He inspired the likes of Chuck Palahniuk, and myself included to put pen to paper. I also just so happened to have the same part-time job as he, as I worked on my writing.

But in this cookbook, he put forth the knowledge he picked up as chef at Les Halles in New York City.

Who doesn’t like bistro food—French Bistro food? Nobody, or at least I hope nobody. There is something for everyone at a bistro and likewise in this book.

Seeing that you may have  wee bit of time, if I were you I’d also take a gander at his entire catalogue of books and cookbooks, specifically Kitchen Confidential, his tell-all bout the restaurant and food industry as a whole. Just a heads-up, dear readers, it isn’t for the faint of heart.

*See also: Appetites: A Cookbook, his only other recipe-based book to come out since the aforementioned Les Halles. In it, Bourdain featured recipes for the home cook, of course pushing the bold and adventurous tastes he showcased on his magnitude of television shows and in his writings, with recipes that were already old stand-bys of his and recipes he picked up on the road over the years.

3. Jacques Pépin Quick & Simple

Speaking of French cuisine, perhaps there’s no one who did and does it better than good old Jacques Pepin. He has the simple tactics of a French chef that made the world of French cuisine what it undoubtedly is. The book is filled with simplicity, a respect for the ingredients and an overall love that shines through every page and ingredient list.

He has an impressive bibliography as well, but this book actually came out in 2020, so it’s relatively recent. But feel free to peruse his entire list of works as well, as you won’t be disappointed.

2. Bobby Flay at Home

And yet another soothsayer amongst chefs, Tex-Mex master, Bobby Flay, another Iron Chef to make it to this list, foresaw a need for home cooks to come out of their shells and in 2019 released this golden piece of knowledge that’ll surely help you whip up some recipes, simple recipes at that, that your family will love and praise you for.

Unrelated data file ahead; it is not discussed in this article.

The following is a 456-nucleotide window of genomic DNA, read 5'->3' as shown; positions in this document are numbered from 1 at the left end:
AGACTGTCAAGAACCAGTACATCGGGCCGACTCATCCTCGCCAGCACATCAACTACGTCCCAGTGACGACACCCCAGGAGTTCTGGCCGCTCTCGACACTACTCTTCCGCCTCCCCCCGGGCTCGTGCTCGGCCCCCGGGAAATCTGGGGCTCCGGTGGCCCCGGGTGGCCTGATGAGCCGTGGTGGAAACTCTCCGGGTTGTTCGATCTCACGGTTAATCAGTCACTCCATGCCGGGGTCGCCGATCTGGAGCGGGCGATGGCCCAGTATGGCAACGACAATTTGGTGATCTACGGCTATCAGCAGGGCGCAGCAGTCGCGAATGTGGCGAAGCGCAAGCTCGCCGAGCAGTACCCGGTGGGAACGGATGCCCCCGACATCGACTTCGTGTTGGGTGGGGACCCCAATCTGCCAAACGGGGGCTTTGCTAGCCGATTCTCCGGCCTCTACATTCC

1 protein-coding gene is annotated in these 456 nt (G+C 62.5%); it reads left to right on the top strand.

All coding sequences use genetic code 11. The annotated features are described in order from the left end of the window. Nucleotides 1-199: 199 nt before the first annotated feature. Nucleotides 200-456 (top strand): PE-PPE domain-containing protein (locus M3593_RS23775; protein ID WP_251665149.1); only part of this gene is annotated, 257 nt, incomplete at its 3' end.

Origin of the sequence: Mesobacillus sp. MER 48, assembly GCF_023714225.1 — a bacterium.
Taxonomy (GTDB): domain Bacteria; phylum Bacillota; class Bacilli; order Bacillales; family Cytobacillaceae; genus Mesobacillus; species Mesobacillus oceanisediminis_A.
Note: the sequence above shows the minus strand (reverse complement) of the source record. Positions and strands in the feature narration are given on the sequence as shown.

Some of the recipes included are: Spanish-style shrimp and grits, pumpkin pancakes with apple cider syrup, crispy bacon glazed with pomegranate molasses, and even some bold offerings like deviled eggs topped with fried oysters.

1. The Chef Next Door by Amanda Freitag

A regular judge on the Food Network program, Chopped, Freitag brings her knowledge to the pages of this book that’s certainly also worth your time; especially if you want to deliver that extra kick and level of experience to your next family get-together.

Freitag started her culinary career in 1989 after graduating from the CIA (the Culinary Institute of America). Since embarking on that journey, she has made stops at some of the most impressive kitchens around Europe (primarily Italy and France—specifically at  L’Arpège under renowned chef, Alain Passard) and has made quite the name for herself thereafter.

In the book, she helps the reader understand the importance of seeing that restaurant caliber meals are possible to recreate in the home kitchen.

Next. Fast Food: 10 greatest Taco Bell menu items of all-time. dark

Okay…so technically, we gave you eleven cookbooks if you count Appetites: A Cookbook by Anthony Bourdain, but we hope you’ll be inspired to read them, try the recipes and share your thoughts on how it goes, dear readers.